For an utter departure from American suburbia, make like Crosby, Stills & Nash and hop aboard the Marrakesh Express. The famous train ride across the North African landscape can be booked with a variety of tour operators, or you can simply fly into Menara Airport and get right down to the business of colored cottons and charming cobras.
For the best balance between pleasant weather and manageable crowds, visit between March and May or October and November. These spring and fall dates fall outside peak season and will be easier on your wallet as a result.
It may seem counter-intuitive, but the best way to immerse yourself in Marrakesh’s exotic landscape – or, indeed, any city – is to forget about your map and let yourself get lost in the winding markets or souqs in the center of town. The labyrinthine network in Jemaa el-Fna is chock full of vendors hawking a variety of wares, from carpets to spices and everything in between. Haggle your way to an authentic souvenir or just enjoy a leisurely stroll in this heart of Moroccan culture. This public square truly comes alive at night, when you’ll find dramatic performances, live music, and good eats aplenty.
Even more important to local culture is the religion of Islam. The towering minaret of Koutoubia Mosque is recognized internationally and while non-Muslims are not allowed inside, you can still admire its majestic exterior on a walk through central Marrakesh. When it’s time to cool off indoors, you can get closer to local religion at the Ben Youssef Medersa, a medieval Quranic school, where you can explore stunning courtyards and richly decorated prayer halls.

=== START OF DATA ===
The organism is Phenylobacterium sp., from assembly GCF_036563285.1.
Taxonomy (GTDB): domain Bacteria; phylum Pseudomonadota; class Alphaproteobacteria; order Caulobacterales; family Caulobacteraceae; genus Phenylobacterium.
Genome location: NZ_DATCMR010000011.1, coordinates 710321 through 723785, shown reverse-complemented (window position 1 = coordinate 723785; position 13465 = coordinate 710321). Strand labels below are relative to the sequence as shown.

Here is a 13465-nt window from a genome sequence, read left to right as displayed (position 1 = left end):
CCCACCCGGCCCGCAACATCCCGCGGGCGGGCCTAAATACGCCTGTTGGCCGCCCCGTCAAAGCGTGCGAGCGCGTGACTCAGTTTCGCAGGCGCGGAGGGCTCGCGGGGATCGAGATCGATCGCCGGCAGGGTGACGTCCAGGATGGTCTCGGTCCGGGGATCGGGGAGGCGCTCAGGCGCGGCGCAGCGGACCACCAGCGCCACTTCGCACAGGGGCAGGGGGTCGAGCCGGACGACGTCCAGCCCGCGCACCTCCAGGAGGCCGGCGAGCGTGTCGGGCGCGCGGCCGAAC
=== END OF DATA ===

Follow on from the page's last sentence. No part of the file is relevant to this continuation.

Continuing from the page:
One of the most popular attractions in town is the Jardin Majorelle, marrying natural beauty with manmade art and design. The famous home of high fashion king Yves Saint Laurent and his partner Pierre Bergé captivates visitors with its iconic vibrant color scheme and kaleidoscopic array of botanicals. Inside you’ll find a practically unrivalled collection of indigenous Moroccan art and artifacts, including textiles, leather, woodwork, musical instruments, and traditional costumes.
Less aesthetically pleasing, but equally synonymous with Marrakesh, are the nearby tanneries. From the unmistakable, pungent aroma to the otherworldly view, nothing could be a greater departure from your average workaday life. Exercise extreme caution and be very wary of “friendly” locals offering to give you a spontaneous tour – countless scams designed to wring money out of tourists revolve around this site. You’re safest to join a larger organized tour group from a reputable company instead of going it alone.
Don’t just get adventurous in your sightseeing. To fully engage with Moroccan culture, make sure to enjoy several meals at authentic local restaurants. Hopping among the food stalls in Jemaa el Fna is a popular activity with travelers, but do so just for the experience – don’t expect high quality here. Like you would in any other city, head away from central squares, main thoroughfares, and major tourist attractions to find the best eateries. Load up on lamb tagines and couscous at locally favored spots like Ksar Essaoussan and Bejgueni, or join a special foodie tour to uncover the best Moroccan delights in town.